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The Importance of Being Earnest (Criterion Collection) (1952)

Cast: Michael Redgrave, Michael Redgrave, Edith Evans, more...
Director: Anthony Asquith, Anthony Asquith
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Studio: Criterion
Genre: Comedies, Foreign, British Comedy, UK, Criterion Collection
Running Time: 95 min.
Languages: English
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Synopsis
Anthony Asquith's adaptation of Oscar Wilde's witty play of mistaken identities stars Michael Redgrave as rich bachelor Jack Worthing. Jack's friend is Algernon Moncrieft (Michael Denison), a poor bloke living on credit. Jack refers mysteriously to Algernon about his country retreat, which drives Algernon to distraction, trying to figure out where Jack goes on the weekends. Jack is also in love with Algernon's attractive cousin Gwendolen (Joan Greenwood). He also has a ward, Cecily Cardew (Dorothy Tutin), who lives at the country estate and studies with local spinster Miss Prism (Margaret Rutherford). When Algernon learns of Cecily, he arrives at the country home claiming to be Jack's brother Earnest, knowing Jack had previously regaled Cecily with tales of having to bail the fictitious Earnest out of scrapes so he could sneak out to the city. Having set her eyes on "Earnest" in the flesh after having heard countless tales of his intrigues, Cecily immediately falls in love with Earnest. Meanwhile, Jack comes back to the country dressed in black, determined to announce to the group the demise of the fictional Earnest. As a result, Jack is stupefied when he sees Earnest standing in front of him. Meanwhile, Algernon's aunt, Lady Bracknell (Edith Evans) refuses to grant permission for Jack and Gwendolen's engagement. However, when Lady Bracknell finds out that Algernon is in love with Cecily, she asks Jack for his blessing on their marriage. Of course, Jack won't give his blessing until Lady Bracknell gives her blessing to his proposed marriage to Gwendolen. All is at a standstill until Lady Bracknell recognizes Miss Prism as a governess from the past who holds secrets concerning both Jack and Algernon. ~ Paul Brenner, All Movie Guide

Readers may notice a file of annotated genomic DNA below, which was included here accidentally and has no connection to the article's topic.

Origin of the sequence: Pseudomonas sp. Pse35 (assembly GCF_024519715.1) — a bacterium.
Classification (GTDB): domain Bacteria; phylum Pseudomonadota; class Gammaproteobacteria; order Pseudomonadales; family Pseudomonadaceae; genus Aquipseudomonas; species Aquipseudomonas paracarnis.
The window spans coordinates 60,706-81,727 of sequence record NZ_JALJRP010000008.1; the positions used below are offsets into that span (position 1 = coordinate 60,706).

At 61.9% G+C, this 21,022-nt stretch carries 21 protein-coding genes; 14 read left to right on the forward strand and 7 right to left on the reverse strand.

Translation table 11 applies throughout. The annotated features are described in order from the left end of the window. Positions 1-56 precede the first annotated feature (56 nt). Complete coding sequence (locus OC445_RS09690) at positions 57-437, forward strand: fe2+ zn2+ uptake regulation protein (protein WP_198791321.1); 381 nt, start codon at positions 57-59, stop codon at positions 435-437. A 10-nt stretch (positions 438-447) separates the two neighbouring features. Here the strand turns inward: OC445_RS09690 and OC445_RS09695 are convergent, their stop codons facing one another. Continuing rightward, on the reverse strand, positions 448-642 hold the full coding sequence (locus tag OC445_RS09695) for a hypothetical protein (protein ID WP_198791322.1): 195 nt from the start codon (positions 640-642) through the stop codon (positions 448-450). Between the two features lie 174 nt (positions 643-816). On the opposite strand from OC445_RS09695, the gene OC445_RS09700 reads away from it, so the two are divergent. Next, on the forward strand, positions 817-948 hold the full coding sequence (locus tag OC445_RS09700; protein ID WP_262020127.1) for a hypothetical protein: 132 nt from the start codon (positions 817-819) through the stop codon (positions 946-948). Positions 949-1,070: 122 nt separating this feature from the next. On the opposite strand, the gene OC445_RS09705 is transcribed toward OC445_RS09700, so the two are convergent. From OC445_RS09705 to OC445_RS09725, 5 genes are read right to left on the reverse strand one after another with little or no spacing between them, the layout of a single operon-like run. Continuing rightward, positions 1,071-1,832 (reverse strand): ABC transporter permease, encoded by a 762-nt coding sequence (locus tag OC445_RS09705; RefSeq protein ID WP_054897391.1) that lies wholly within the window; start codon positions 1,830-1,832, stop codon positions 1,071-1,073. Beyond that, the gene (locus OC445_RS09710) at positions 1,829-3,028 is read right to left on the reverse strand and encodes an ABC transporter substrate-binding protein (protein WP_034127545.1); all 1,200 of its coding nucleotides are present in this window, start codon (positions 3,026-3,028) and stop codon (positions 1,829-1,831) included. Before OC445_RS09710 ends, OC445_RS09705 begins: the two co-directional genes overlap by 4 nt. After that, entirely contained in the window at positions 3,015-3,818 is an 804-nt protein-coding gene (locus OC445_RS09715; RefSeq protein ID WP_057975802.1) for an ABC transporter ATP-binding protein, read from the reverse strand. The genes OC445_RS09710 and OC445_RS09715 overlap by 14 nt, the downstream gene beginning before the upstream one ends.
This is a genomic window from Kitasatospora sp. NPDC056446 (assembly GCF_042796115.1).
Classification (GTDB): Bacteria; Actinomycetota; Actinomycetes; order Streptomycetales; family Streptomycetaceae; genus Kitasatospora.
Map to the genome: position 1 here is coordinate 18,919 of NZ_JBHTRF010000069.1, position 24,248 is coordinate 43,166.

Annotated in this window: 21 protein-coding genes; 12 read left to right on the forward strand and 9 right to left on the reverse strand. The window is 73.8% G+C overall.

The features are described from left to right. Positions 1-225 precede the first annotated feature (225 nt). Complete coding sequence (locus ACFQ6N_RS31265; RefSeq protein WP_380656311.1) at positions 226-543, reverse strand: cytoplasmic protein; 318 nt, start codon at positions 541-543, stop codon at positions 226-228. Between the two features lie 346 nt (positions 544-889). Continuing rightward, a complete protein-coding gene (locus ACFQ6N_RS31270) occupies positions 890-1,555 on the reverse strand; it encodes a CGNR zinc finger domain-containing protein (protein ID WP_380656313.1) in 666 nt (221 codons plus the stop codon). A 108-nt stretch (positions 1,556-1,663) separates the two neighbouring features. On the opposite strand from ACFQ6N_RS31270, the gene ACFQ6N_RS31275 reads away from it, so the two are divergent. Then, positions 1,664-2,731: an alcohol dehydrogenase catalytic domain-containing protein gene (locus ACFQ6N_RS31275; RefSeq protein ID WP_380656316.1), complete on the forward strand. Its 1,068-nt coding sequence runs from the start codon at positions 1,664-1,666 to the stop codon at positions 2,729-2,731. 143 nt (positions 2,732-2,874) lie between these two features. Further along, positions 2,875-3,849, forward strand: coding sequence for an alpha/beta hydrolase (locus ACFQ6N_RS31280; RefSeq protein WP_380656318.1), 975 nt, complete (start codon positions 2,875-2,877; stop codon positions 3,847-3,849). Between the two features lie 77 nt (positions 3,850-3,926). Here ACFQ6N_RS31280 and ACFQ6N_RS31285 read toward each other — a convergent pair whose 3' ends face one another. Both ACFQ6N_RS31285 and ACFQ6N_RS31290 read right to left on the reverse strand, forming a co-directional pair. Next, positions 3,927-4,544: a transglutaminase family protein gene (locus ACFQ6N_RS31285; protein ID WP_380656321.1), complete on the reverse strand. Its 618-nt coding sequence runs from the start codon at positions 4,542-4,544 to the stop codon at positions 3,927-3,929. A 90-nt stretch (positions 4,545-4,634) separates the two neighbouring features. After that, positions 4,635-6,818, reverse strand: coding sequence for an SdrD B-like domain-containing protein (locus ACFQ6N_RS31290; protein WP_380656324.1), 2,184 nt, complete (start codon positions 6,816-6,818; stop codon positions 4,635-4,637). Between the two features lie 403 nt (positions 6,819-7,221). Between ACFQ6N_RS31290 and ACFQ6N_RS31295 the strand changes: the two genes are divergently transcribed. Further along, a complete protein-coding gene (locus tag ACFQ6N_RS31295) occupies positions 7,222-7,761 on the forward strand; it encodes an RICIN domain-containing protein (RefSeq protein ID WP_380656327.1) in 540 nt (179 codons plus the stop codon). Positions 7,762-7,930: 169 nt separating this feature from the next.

GreenCine Member Reviews

A comedy of manners? by MBreslau December 10, 2011 - 6:07 AM PST
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At first I thought I was watching 'Pride and Prejudice' set as a comedy.
This is not really fair. but it was my first impression. If you have a tolerance for British-accented upper-class duplicitous twits the you will enjoy this movie. If not, you may be missing a very cleverly constructed comedy.




GreenCine Member Rating
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(Average 7.27)
45 Votes
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Oscar
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"If, with the literate, I am / Impelled to make an epigram, / I never seek to take the credit; / We all assume that Oscar said it." - Dorothy Parker
dwhudson
Criterion Collection
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Criterion invented the special edition laser disc and now produce some of the finest DVDs
SRhodes

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